Well, Black Friday has come and gone. Buy Nothing Day seems to take on more of an urgency for me this year. Oh it's not that I didn't feel the crush of impending doom last year, I did. This year we have seemed to turn a corner of sorts in regards to public awareness (note I did not say "acceptance") of global warming. There appears to be varying degrees of understanding of just what is going on here with the public and the numbers of deniers seem to be going the way of many of our animal species. ExxonMobil continues to use it's mighty power in the media to keep those oil I.V's firmly attached. It is going to be a hard realization for those of us who have become dependent upon big media for their information to understand that the enemy is us. Uncle Al's movie Inconvenient Truth did seem to help. I was somewhat comforted to see that upon a visit to my local video store none of the dozen or so DVD's of Inconvenient Truth were available, all rented. Something IS going on around here.
This year it appears to be generally accepted on many college campuses that global warming is real and that the future could be very nasty. Students seeking higher education are coming out with increasingly higher and higher debt and are willing to go to the bank to make up the difference in unprecedented numbers. They are investing in their future believing that it will pay off. Perhaps they will get it enough to help change our world for the better. If you count the number of "Sustainability Directors" on campus you will find at least some college officials understand that for their institutions to continue business as usual will kill us all.
I did honor "Buy Nothing Day" while at the same time trying hard to keep my relationships positive with those in my life who are still caught up in the "sale frenzy" that stores try to elicit from vulnerable shoppers. My approach to the futility of this yearly ritual is to have the long view. Wanting us all to wake up and try to figure our way out of this mess, is, of course, where I go when I think about what world my kids and grandkids will inherit. But wanting it now, without the necessary re-evaluation of all the things that make communities’ sustainable what we need?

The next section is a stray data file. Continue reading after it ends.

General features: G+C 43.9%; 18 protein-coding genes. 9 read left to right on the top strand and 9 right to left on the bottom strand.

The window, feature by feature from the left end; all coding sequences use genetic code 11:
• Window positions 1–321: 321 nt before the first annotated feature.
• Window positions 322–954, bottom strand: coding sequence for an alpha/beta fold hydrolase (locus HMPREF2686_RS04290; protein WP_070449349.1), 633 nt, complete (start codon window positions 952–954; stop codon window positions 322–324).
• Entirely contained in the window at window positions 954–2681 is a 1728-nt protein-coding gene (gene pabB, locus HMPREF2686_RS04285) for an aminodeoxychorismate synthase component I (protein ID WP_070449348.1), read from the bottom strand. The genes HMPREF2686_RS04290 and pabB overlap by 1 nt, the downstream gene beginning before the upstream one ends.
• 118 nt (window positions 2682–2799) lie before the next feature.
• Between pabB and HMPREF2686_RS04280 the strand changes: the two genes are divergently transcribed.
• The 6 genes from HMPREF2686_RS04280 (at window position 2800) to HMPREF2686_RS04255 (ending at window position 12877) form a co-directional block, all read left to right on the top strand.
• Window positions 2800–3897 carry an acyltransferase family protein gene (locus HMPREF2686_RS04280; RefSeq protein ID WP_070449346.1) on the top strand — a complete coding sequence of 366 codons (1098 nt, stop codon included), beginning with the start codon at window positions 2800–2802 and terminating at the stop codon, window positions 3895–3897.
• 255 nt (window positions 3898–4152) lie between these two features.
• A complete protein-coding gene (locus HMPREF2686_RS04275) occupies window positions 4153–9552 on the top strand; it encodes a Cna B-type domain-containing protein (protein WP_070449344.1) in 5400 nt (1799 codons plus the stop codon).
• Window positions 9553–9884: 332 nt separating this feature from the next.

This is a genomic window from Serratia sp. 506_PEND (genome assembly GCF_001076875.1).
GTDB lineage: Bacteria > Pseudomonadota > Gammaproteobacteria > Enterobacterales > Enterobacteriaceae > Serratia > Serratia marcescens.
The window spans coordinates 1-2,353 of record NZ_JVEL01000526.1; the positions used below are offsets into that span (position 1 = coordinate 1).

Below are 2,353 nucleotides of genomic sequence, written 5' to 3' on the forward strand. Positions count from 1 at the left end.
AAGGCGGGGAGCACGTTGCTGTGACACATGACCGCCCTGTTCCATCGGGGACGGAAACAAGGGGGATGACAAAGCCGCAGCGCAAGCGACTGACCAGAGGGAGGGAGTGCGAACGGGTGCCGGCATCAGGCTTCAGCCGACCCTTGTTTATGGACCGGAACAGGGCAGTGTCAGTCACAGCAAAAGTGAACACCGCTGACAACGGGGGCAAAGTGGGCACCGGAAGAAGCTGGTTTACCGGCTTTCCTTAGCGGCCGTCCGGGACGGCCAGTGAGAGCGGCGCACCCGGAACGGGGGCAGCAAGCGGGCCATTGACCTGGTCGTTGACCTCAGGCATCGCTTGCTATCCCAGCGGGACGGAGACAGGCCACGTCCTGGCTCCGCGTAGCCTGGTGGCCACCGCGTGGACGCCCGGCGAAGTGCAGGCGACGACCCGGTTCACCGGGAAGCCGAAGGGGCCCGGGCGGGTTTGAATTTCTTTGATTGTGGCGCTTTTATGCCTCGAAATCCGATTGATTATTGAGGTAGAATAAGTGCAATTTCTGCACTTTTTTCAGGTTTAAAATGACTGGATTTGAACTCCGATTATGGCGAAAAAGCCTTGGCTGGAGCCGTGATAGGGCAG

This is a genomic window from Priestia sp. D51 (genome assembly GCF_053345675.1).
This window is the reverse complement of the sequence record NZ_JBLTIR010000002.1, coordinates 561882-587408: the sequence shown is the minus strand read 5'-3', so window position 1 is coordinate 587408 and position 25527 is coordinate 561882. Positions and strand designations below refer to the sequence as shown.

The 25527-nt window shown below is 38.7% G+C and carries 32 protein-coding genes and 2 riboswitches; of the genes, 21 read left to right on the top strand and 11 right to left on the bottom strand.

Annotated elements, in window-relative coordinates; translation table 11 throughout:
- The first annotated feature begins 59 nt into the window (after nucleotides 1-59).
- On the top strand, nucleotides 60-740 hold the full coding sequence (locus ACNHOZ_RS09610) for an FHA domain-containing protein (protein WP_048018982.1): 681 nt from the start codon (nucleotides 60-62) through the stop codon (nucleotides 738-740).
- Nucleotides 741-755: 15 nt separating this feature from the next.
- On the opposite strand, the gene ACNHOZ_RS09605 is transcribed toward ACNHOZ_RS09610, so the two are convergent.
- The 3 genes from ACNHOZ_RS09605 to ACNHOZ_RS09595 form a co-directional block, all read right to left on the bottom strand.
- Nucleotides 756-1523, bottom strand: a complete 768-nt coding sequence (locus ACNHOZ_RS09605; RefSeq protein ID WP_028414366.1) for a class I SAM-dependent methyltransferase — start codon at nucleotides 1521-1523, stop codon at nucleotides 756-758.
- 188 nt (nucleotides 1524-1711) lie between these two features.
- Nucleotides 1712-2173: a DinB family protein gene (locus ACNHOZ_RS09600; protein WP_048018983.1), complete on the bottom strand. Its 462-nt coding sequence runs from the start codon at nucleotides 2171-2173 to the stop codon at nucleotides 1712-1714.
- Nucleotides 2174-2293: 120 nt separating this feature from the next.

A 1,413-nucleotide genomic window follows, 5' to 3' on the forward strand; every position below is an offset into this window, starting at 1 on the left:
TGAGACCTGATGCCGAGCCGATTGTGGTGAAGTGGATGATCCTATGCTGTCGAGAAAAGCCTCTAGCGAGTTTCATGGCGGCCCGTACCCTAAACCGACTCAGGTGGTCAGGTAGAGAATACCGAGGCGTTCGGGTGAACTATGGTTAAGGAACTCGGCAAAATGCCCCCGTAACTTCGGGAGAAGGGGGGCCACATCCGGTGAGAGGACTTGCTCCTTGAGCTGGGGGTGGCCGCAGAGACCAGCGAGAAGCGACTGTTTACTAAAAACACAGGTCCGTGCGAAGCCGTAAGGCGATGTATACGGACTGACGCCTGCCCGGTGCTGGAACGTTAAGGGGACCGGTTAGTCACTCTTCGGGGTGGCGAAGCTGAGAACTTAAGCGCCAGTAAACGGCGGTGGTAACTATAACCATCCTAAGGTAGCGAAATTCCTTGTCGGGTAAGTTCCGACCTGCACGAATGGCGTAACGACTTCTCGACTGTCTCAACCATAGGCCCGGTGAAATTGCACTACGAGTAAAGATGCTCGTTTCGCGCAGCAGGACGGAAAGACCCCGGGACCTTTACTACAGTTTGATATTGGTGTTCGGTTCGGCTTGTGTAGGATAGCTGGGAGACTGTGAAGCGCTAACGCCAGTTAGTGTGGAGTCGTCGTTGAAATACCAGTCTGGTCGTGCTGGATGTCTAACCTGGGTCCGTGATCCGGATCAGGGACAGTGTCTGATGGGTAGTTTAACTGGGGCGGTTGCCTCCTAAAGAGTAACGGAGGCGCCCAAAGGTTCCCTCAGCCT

For those of us who invest a good chunk of time trying to understand the complex issues of creating long-term and sustainable wealth in our community we can be a challenge to live with. Keeping those relationships strong and intact is what helps keep our community more sustainable. Yet there are the many and varied actions that we take each day that demand to be re-examined if we want to create a future worth living for our children. For me, taking the longer view with family about destructive consumerist habits is much like raising teenagers. You have to carefully pick your battles. Deciding ahead of time, what the issues are that you will put your energy into in terms of educating, cajoling, and humoring can be helpful. It is equally helpful to know what you can let go of, knowing that over time the obvious will become more of a national imperative.
I say this all with considerable trepidation. Recent news about global warming provides us with two high-profile disaster warnings that will take your breath away. Sir Nicholas Stern has predicted that climate change will cause the most massive market failure in history. As a result of a major study, the journal Science published information that it is likely there will be a near-total collapse of global fisheries within the next 40 years. Eminent NASA scientist Dr. James E. Hansen has publicly stated that we have about 10 years left to reduce our carbon releases, after that period of time, nothing we do will be likely to help.
All of this gloom and doom can in fact instill as sense of futility. We have all heard or thought, "What I do won't really matter." This pervasive myth perhaps is the greatest obstacle for most in our community who remain concerned with what we are doing to the earth. The reality is that this thinking is the exact opposite of what we need to do. One thing we can do is begin to change how we think about the materials we bring into our homes. If we begin to think about the true cost of an item besides it's monetary pricetag, then we are well on our way to making a real difference. The true cost of an item has to include the fossil fuels used to create it including the power used by the machinery, the plastics taken from petroleum, fuels used to transport by rail, truck or air, the energy required to use to product and lastly disposal. Reducing the heating of our homes, becoming wiser about our personal transportation, and reducing our electric consumption are within our means and is a start we can all do now. Supporting locally produced food and products will also strengthen our economy, support local families, and lessen our impact on the natural world. So to become good ancestors means that we take action now. When our grandchildren sit down with us someday and ask, " did you know about global warming? Did you do anything to stop it? " You will be able to tell them the truth.